If you weren’t paying attention to Syracuse late last season, you may have missed a stellar back half of the season from Quincy Guerrier. From January on, Guerrier was pretty damn good: he finished the season with a 5.1 percent block rate and an offensive rebound rate of 10 percent.

With improved perimeter talent around him — Kadary Richmond (who looks awesome) and Alan Griffin — Guerrier has been an offensive force, so far. Guerrier has 126 total points on 68 field goal attempts. After shooting just 3-of-24 on 3-point attempts as a freshman, Guerrier has splashed 7-of-16 3-points attempts (43.8 3P%) this season.

The sample is really small; it’s hard to tell if the jumper is for real. Guerrier attempted only one 3-pointer during wins over Boston College and Northeastern. However, when he has time and space to load up, Guerrier’s stroke looks good.

Playing off the 3-point efficiency, Guerrier knows where he’s at his best: causing havoc around the basket. So far this season, Guerrier is shooting 79.5 percent at the rim — with eight dunks.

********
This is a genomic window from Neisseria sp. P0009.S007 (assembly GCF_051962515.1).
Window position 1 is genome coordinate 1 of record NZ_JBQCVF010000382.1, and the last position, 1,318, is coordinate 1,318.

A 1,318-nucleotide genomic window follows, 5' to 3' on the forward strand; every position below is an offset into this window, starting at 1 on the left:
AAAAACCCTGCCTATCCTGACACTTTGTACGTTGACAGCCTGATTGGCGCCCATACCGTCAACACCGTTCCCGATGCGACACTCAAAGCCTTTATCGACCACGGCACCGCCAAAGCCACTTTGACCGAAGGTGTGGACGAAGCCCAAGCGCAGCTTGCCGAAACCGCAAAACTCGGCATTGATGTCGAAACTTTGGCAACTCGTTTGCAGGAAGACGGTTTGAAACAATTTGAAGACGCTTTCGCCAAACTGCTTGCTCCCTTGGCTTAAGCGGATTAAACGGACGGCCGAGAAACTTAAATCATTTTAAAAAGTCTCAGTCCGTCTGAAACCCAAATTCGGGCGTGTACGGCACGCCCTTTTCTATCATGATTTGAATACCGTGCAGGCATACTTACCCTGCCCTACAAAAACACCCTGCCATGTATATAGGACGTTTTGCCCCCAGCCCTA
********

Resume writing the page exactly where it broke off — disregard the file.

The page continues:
The native of Montreal has gotten to the free throw line a bunch this season, too. Guerrier leads Syracuse with six and-one finishes. During the comeback win over Buffalo, Guerrier scored 27 points, grabbed 11 rebounds and attempted 12 free throws.

Guerrier continues to function as an industrious offensive rebounder as well: 9.7 offensive rebound rate. According to Synergy, Guerrier has connected on 9-of-11 put-back field goal attempts (81.8 FG%).

With Guerrier on the floor this season, Syracuse has a net rating of +29 points per 100 possessions, according to Pivot Analysis. In those minutes, Syracuse has scored just under 119 points per 100 possessions.


Isaiah Wong, Miami

Similar to Guerrier, Isaiah Wong came on strong late during his freshman season, and has continued that effort in Year 2. Over the final 13 games of his rookie year, Wong averaged 14.2 points on excellent shooting: 48/40/93. Now, with Chris Lykes missing time, Wong has further evolved as Miami’s half-court engine.

The 6-foot-3 Wong is averaging 19 points per game on 54.8 percent effective shooting (57.7 TS%)

Wong is patient with the basketball; he probes defenses and leverages the threat of his pull-up shooting (41.3 eFG% off dribble) to lure pick-and-roll defenders out of the paint, before darting to the rim.

Wong is shooting 71 percent at the rim, including 69 percent on layups (1.46 points per possession), with the majority of those makes coming unassisted.